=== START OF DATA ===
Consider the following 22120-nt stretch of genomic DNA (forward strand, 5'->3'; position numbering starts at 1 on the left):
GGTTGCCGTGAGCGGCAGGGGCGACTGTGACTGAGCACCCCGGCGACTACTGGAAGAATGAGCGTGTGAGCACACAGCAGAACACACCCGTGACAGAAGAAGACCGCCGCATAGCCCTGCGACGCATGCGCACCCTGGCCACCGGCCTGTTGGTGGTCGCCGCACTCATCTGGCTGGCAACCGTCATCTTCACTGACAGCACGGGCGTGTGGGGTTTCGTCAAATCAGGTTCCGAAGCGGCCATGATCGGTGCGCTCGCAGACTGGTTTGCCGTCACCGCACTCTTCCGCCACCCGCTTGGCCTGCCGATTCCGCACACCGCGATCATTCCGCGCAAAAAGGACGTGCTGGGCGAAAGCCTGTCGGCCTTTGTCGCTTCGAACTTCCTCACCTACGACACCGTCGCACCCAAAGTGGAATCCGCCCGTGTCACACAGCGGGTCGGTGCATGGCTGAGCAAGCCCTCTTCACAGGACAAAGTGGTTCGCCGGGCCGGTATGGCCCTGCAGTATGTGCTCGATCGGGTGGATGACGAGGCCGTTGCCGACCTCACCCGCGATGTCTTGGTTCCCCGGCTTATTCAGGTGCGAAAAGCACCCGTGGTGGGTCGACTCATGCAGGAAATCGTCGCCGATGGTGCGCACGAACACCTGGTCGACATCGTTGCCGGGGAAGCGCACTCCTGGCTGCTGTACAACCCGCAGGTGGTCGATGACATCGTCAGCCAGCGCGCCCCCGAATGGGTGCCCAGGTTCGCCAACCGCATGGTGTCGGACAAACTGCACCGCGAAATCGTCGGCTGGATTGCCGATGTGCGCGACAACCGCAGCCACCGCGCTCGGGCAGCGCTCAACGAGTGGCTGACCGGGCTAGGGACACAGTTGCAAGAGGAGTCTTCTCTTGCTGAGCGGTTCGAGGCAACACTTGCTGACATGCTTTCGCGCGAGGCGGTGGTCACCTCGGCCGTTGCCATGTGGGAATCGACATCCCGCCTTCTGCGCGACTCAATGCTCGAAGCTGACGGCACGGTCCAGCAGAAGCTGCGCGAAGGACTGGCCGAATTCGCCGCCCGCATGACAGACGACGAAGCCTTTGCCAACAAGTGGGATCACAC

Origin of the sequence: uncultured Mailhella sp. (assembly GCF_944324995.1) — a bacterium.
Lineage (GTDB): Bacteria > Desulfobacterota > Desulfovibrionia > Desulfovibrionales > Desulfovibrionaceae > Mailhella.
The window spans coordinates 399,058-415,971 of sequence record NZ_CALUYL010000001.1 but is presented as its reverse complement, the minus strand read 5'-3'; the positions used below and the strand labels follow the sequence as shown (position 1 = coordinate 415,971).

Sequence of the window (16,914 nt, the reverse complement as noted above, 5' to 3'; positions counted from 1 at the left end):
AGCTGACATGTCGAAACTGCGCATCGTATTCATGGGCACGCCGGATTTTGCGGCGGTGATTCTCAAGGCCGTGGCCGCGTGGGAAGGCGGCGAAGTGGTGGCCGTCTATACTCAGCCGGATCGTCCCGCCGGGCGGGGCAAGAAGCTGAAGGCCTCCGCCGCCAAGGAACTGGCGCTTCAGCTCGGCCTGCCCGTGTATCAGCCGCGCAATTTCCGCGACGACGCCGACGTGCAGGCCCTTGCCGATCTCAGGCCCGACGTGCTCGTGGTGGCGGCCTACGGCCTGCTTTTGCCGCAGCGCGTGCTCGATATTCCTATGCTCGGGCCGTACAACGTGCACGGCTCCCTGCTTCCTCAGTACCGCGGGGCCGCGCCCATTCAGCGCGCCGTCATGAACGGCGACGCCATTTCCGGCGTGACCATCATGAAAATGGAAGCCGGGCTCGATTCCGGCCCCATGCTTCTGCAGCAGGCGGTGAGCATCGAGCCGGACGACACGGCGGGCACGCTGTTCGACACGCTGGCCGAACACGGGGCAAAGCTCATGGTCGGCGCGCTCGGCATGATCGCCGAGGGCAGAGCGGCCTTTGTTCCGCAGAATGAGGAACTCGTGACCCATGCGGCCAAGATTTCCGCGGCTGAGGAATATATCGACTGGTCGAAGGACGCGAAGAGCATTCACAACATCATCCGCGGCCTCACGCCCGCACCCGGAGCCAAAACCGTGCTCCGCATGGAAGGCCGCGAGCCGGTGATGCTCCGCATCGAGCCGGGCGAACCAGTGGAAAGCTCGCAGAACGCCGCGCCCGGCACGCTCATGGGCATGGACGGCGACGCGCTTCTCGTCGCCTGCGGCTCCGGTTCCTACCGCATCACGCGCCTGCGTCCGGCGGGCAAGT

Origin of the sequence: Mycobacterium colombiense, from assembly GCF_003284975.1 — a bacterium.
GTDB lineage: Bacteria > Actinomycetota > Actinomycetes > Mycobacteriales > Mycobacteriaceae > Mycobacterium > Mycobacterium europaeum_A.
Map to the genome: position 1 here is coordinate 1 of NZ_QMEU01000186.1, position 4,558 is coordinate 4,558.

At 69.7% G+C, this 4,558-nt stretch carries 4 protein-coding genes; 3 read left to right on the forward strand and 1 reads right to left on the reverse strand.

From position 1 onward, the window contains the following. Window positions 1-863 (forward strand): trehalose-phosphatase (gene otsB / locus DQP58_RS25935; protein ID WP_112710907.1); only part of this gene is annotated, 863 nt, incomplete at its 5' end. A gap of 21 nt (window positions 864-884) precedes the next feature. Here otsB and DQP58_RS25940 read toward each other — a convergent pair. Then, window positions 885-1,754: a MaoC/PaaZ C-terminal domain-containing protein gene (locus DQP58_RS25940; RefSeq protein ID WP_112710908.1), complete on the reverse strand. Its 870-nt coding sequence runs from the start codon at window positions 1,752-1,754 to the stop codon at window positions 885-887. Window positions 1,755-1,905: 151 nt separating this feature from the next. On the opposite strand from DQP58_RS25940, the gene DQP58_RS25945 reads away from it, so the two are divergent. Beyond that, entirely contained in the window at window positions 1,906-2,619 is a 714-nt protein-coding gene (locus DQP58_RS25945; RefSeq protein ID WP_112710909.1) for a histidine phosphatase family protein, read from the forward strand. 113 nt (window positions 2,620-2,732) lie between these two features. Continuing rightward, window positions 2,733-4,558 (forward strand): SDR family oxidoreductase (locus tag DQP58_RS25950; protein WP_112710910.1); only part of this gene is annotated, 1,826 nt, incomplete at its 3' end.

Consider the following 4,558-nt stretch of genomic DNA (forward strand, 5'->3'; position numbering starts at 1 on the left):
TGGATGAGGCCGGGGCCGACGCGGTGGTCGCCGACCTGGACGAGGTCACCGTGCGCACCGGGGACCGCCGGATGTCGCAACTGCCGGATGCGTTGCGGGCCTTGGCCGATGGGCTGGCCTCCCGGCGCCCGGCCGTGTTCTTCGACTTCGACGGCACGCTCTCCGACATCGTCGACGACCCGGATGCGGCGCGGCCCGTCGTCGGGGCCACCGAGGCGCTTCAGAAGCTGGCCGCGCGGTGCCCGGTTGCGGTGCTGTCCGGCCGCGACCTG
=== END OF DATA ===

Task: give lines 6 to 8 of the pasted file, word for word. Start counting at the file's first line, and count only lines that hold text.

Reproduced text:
Sequence of the window (16,914 nt, the reverse complement as noted above, 5' to 3'; positions counted from 1 at the left end):
AGCTGACATGTCGAAACTGCGCATCGTATTCATGGGCACGCCGGATTTTGCGGCGGTGATTCTCAAGGCCGTGGCCGCGTGGGAAGGCGGCGAAGTGGTGGCCGTCTATACTCAGCCGGATCGTCCCGCCGGGCGGGGCAAGAAGCTGAAGGCCTCCGCCGCCAAGGAACTGGCGCTTCAGCTCGGCCTGCCCGTGTATCAGCCGCGCAATTTCCGCGACGACGCCGACGTGCAGGCCCTTGCCGATCTCAGGCCCGACGTGCTCGTGGTGGCGGCCTACGGCCTGCTTTTGCCGCAGCGCGTGCTCGATATTCCTATGCTCGGGCCGTACAACGTGCACGGCTCCCTGCTTCCTCAGTACCGCGGGGCCGCGCCCATTCAGCGCGCCGTCATGAACGGCGACGCCATTTCCGGCGTGACCATCATGAAAATGGAAGCCGGGCTCGATTCCGGCCCCATGCTTCTGCAGCAGGCGGTGAGCATCGAGCCGGACGACACGGCGGGCACGCTGTTCGACACGCTGGCCGAACACGGGGCAAAGCTCATGGTCGGCGCGCTCGGCATGATCGCCGAGGGCAGAGCGGCCTTTGTTCCGCAGAATGAGGAACTCGTGACCCATGCGGCCAAGATTTCCGCGGCTGAGGAATATATCGACTGGTCGAAGGACGCGAAGAGCATTCACAACATCATCCGCGGCCTCACGCCCGCACCCGGAGCCAAAACCGTGCTCCGCATGGAAGGCCGCGAGCCGGTGATGCTCCGCATCGAGCCGGGCGAACCAGTGGAAAGCTCGCAGAACGCCGCGCCCGGCACGCTCATGGGCATGGACGGCGACGCGCTTCTCGTCGCCTGCGGCTCCGGTTCCTACCGCATCACGCGCCTGCGTCCGGCGGGCAAGT

Origin of the sequence: Mycobacterium colombiense, from assembly GCF_003284975.1 — a bacterium.